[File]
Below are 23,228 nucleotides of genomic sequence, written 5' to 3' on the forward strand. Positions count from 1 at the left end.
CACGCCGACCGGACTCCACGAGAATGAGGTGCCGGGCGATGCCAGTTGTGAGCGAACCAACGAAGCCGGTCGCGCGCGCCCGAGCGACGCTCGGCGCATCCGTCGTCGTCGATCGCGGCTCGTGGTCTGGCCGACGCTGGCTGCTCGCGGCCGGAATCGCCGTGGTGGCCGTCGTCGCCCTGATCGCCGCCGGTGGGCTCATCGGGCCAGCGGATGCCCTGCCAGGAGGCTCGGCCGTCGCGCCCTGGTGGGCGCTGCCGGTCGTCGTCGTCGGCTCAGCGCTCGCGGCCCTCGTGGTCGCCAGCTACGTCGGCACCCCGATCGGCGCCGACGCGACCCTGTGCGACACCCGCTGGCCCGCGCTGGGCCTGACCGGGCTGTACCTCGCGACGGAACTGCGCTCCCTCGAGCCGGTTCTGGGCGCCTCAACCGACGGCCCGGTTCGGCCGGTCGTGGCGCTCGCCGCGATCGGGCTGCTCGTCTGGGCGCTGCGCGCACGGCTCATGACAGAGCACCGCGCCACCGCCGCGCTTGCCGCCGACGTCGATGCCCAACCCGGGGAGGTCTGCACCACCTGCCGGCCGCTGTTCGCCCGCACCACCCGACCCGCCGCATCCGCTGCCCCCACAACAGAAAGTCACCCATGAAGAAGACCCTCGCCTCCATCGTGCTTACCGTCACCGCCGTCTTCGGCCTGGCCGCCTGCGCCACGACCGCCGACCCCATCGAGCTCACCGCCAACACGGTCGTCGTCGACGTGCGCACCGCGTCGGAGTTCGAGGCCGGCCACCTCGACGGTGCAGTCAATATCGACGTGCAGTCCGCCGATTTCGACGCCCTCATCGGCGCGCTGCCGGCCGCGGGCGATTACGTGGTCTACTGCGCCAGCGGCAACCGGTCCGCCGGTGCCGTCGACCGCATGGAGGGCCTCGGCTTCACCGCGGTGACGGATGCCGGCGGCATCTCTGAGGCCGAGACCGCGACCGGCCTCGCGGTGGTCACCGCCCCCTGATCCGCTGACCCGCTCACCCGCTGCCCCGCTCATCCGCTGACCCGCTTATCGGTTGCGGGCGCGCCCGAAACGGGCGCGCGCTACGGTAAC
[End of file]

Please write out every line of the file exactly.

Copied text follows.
Below are 23,228 nucleotides of genomic sequence, written 5' to 3' on the forward strand. Positions count from 1 at the left end.
CACGCCGACCGGACTCCACGAGAATGAGGTGCCGGGCGATGCCAGTTGTGAGCGAACCAACGAAGCCGGTCGCGCGCGCCCGAGCGACGCTCGGCGCATCCGTCGTCGTCGATCGCGGCTCGTGGTCTGGCCGACGCTGGCTGCTCGCGGCCGGAATCGCCGTGGTGGCCGTCGTCGCCCTGATCGCCGCCGGTGGGCTCATCGGGCCAGCGGATGCCCTGCCAGGAGGCTCGGCCGTCGCGCCCTGGTGGGCGCTGCCGGTCGTCGTCGTCGGCTCAGCGCTCGCGGCCCTCGTGGTCGCCAGCTACGTCGGCACCCCGATCGGCGCCGACGCGACCCTGTGCGACACCCGCTGGCCCGCGCTGGGCCTGACCGGGCTGTACCTCGCGACGGAACTGCGCTCCCTCGAGCCGGTTCTGGGCGCCTCAACCGACGGCCCGGTTCGGCCGGTCGTGGCGCTCGCCGCGATCGGGCTGCTCGTCTGGGCGCTGCGCGCACGGCTCATGACAGAGCACCGCGCCACCGCCGCGCTTGCCGCCGACGTCGATGCCCAACCCGGGGAGGTCTGCACCACCTGCCGGCCGCTGTTCGCCCGCACCACCCGACCCGCCGCATCCGCTGCCCCCACAACAGAAAGTCACCCATGAAGAAGACCCTCGCCTCCATCGTGCTTACCGTCACCGCCGTCTTCGGCCTGGCCGCCTGCGCCACGACCGCCGACCCCATCGAGCTCACCGCCAACACGGTCGTCGTCGACGTGCGCACCGCGTCGGAGTTCGAGGCCGGCCACCTCGACGGTGCAGTCAATATCGACGTGCAGTCCGCCGATTTCGACGCCCTCATCGGCGCGCTGCCGGCCGCGGGCGATTACGTGGTCTACTGCGCCAGCGGCAACCGGTCCGCCGGTGCCGTCGACCGCATGGAGGGCCTCGGCTTCACCGCGGTGACGGATGCCGGCGGCATCTCTGAGGCCGAGACCGCGACCGGCCTCGCGGTGGTCACCGCCCCCTGATCCGCTGACCCGCTCACCCGCTGCCCCGCTCATCCGCTGACCCGCTTATCGGTTGCGGGCGCGCCCGAAACGGGCGCGCGCTACGGTAAC